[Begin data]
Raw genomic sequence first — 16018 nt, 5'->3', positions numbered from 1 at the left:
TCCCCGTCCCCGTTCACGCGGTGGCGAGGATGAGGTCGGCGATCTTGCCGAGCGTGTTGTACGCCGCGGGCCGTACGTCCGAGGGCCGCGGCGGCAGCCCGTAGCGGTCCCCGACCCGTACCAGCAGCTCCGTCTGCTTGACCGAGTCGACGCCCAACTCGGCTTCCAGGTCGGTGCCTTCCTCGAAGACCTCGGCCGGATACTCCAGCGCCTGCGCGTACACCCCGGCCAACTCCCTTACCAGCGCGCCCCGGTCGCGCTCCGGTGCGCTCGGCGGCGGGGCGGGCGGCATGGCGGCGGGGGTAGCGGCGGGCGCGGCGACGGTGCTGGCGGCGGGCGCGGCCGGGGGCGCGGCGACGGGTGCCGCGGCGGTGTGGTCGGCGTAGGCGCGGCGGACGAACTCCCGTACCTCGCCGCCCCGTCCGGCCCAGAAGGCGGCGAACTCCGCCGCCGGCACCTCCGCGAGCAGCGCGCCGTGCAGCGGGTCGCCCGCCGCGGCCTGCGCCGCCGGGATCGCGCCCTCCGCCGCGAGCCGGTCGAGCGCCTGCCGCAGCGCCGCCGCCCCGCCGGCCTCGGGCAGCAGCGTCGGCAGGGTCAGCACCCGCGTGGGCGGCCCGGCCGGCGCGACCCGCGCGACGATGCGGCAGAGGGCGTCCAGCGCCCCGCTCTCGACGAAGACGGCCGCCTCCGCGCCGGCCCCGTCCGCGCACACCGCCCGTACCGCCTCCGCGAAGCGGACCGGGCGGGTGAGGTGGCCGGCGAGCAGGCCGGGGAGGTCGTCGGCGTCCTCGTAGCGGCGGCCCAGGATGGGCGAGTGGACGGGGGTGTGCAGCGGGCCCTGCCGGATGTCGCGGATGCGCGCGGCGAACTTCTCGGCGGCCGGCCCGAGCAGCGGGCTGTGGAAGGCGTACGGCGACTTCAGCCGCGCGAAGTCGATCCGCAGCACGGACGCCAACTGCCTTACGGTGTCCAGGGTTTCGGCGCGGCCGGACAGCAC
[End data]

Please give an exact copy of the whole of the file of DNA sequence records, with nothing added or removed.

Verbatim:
Raw genomic sequence first — 16018 nt, 5'->3', positions numbered from 1 at the left:
TCCCCGTCCCCGTTCACGCGGTGGCGAGGATGAGGTCGGCGATCTTGCCGAGCGTGTTGTACGCCGCGGGCCGTACGTCCGAGGGCCGCGGCGGCAGCCCGTAGCGGTCCCCGACCCGTACCAGCAGCTCCGTCTGCTTGACCGAGTCGACGCCCAACTCGGCTTCCAGGTCGGTGCCTTCCTCGAAGACCTCGGCCGGATACTCCAGCGCCTGCGCGTACACCCCGGCCAACTCCCTTACCAGCGCGCCCCGGTCGCGCTCCGGTGCGCTCGGCGGCGGGGCGGGCGGCATGGCGGCGGGGGTAGCGGCGGGCGCGGCGACGGTGCTGGCGGCGGGCGCGGCCGGGGGCGCGGCGACGGGTGCCGCGGCGGTGTGGTCGGCGTAGGCGCGGCGGACGAACTCCCGTACCTCGCCGCCCCGTCCGGCCCAGAAGGCGGCGAACTCCGCCGCCGGCACCTCCGCGAGCAGCGCGCCGTGCAGCGGGTCGCCCGCCGCGGCCTGCGCCGCCGGGATCGCGCCCTCCGCCGCGAGCCGGTCGAGCGCCTGCCGCAGCGCCGCCGCCCCGCCGGCCTCGGGCAGCAGCGTCGGCAGGGTCAGCACCCGCGTGGGCGGCCCGGCCGGCGCGACCCGCGCGACGATGCGGCAGAGGGCGTCCAGCGCCCCGCTCTCGACGAAGACGGCCGCCTCCGCGCCGGCCCCGTCCGCGCACACCGCCCGTACCGCCTCCGCGAAGCGGACCGGGCGGGTGAGGTGGCCGGCGAGCAGGCCGGGGAGGTCGTCGGCGTCCTCGTAGCGGCGGCCCAGGATGGGCGAGTGGACGGGGGTGTGCAGCGGGCCCTGCCGGATGTCGCGGATGCGCGCGGCGAACTTCTCGGCGGCCGGCCCGAGCAGCGGGCTGTGGAAGGCGTACGGCGACTTCAGCCGCGCGAAGTCGATCCGCAGCACGGACGCCAACTGCCTTACGGTGTCCAGGGTTTCGGCGCGGCCGGACAGCAC